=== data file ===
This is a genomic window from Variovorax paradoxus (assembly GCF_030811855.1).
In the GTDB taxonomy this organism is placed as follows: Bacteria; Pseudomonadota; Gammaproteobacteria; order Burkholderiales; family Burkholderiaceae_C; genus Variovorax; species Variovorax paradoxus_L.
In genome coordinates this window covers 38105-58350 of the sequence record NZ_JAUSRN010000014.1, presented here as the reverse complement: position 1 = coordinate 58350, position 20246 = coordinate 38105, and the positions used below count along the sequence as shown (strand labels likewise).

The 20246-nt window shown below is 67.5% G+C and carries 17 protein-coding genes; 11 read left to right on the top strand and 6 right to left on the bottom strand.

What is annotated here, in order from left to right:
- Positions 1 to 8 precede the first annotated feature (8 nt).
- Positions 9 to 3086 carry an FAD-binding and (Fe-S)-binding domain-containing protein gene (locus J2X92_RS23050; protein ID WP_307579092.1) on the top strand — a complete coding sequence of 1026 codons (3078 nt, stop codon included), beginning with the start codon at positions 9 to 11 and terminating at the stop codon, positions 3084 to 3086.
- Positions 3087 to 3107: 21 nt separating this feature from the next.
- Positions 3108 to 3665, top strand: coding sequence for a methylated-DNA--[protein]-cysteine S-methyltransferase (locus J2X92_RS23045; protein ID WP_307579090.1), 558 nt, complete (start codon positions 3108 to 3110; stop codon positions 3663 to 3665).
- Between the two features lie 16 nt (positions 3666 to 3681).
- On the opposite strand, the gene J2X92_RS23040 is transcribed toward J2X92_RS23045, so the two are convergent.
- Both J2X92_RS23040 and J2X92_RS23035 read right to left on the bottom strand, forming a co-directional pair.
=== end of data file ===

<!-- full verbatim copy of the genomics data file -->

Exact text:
This is a genomic window from Variovorax paradoxus (assembly GCF_030811855.1).
In the GTDB taxonomy this organism is placed as follows: Bacteria; Pseudomonadota; Gammaproteobacteria; order Burkholderiales; family Burkholderiaceae_C; genus Variovorax; species Variovorax paradoxus_L.
In genome coordinates this window covers 38105-58350 of the sequence record NZ_JAUSRN010000014.1, presented here as the reverse complement: position 1 = coordinate 58350, position 20246 = coordinate 38105, and the positions used below count along the sequence as shown (strand labels likewise).

The 20246-nt window shown below is 67.5% G+C and carries 17 protein-coding genes; 11 read left to right on the top strand and 6 right to left on the bottom strand.

What is annotated here, in order from left to right:
- Positions 1 to 8 precede the first annotated feature (8 nt).
- Positions 9 to 3086 carry an FAD-binding and (Fe-S)-binding domain-containing protein gene (locus J2X92_RS23050; protein ID WP_307579092.1) on the top strand — a complete coding sequence of 1026 codons (3078 nt, stop codon included), beginning with the start codon at positions 9 to 11 and terminating at the stop codon, positions 3084 to 3086.
- Positions 3087 to 3107: 21 nt separating this feature from the next.
- Positions 3108 to 3665, top strand: coding sequence for a methylated-DNA--[protein]-cysteine S-methyltransferase (locus J2X92_RS23045; protein ID WP_307579090.1), 558 nt, complete (start codon positions 3108 to 3110; stop codon positions 3663 to 3665).
- Between the two features lie 16 nt (positions 3666 to 3681).
- On the opposite strand, the gene J2X92_RS23040 is transcribed toward J2X92_RS23045, so the two are convergent.
- Both J2X92_RS23040 and J2X92_RS23035 read right to left on the bottom strand, forming a co-directional pair.